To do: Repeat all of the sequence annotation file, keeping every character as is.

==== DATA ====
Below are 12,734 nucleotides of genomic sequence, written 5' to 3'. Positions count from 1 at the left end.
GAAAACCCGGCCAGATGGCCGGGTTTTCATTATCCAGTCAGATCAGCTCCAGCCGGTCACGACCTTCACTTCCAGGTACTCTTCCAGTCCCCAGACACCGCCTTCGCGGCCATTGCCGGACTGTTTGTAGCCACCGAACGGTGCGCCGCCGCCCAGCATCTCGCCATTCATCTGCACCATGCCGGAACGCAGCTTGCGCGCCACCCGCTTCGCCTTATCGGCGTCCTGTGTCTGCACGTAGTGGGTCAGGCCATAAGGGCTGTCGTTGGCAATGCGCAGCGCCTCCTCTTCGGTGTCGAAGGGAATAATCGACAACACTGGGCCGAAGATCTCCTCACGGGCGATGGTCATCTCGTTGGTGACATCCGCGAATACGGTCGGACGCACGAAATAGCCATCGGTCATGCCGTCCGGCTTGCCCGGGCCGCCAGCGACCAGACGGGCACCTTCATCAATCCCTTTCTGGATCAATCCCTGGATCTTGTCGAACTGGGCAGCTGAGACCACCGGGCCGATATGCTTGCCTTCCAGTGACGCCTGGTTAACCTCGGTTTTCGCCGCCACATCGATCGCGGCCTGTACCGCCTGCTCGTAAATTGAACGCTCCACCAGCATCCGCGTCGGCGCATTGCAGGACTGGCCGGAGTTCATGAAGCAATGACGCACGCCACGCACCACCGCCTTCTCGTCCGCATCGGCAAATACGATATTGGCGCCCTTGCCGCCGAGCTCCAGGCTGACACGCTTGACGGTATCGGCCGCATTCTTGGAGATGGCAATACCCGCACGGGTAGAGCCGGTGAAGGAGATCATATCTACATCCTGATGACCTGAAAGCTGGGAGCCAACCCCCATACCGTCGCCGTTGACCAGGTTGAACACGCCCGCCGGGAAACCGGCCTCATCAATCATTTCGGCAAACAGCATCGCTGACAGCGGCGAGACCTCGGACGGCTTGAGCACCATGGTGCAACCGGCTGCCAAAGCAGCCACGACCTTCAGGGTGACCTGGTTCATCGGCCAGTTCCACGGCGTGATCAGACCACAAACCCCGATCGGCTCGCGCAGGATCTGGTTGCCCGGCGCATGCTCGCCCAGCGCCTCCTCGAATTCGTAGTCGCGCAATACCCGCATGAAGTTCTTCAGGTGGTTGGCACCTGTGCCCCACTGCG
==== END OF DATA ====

Below are 12,734 nucleotides of genomic sequence, written 5' to 3'. Positions count from 1 at the left end.
GAAAACCCGGCCAGATGGCCGGGTTTTCATTATCCAGTCAGATCAGCTCCAGCCGGTCACGACCTTCACTTCCAGGTACTCTTCCAGTCCCCAGACACCGCCTTCGCGGCCATTGCCGGACTGTTTGTAGCCACCGAACGGTGCGCCGCCGCCCAGCATCTCGCCATTCATCTGCACCATGCCGGAACGCAGCTTGCGCGCCACCCGCTTCGCCTTATCGGCGTCCTGTGTCTGCACGTAGTGGGTCAGGCCATAAGGGCTGTCGTTGGCAATGCGCAGCGCCTCCTCTTCGGTGTCGAAGGGAATAATCGACAACACTGGGCCGAAGATCTCCTCACGGGCGATGGTCATCTCGTTGGTGACATCCGCGAATACGGTCGGACGCACGAAATAGCCATCGGTCATGCCGTCCGGCTTGCCCGGGCCGCCAGCGACCAGACGGGCACCTTCATCAATCCCTTTCTGGATCAATCCCTGGATCTTGTCGAACTGGGCAGCTGAGACCACCGGGCCGATATGCTTGCCTTCCAGTGACGCCTGGTTAACCTCGGTTTTCGCCGCCACATCGATCGCGGCCTGTACCGCCTGCTCGTAAATTGAACGCTCCACCAGCATCCGCGTCGGCGCATTGCAGGACTGGCCGGAGTTCATGAAGCAATGACGCACGCCACGCACCACCGCCTTCTCGTCCGCATCGGCAAATACGATATTGGCGCCCTTGCCGCCGAGCTCCAGGCTGACACGCTTGACGGTATCGGCCGCATTCTTGGAGATGGCAATACCCGCACGGGTAGAGCCGGTGAAGGAGATCATATCTACATCCTGATGACCTGAAAGCTGGGAGCCAACCCCCATACCGTCGCCGTTGACCAGGTTGAACACGCCCGCCGGGAAACCGGCCTCATCAATCATTTCGGCAAACAGCATCGCTGACAGCGGCGAGACCTCGGACGGCTTGAGCACCATGGTGCAACCGGCTGCCAAAGCAGCCACGACCTTCAGGGTGACCTGGTTCATCGGCCAGTTCCACGGCGTGATCAGACCACAAACCCCGATCGGCTCGCGCAGGATCTGGTTGCCCGGCGCATGCTCGCCCAGCGCCTCCTCGAATTCGTAGTCGCGCAATACCCGCATGAAGTTCTTCAGGTGGTTGGCACCTGTGCCCCACTGCG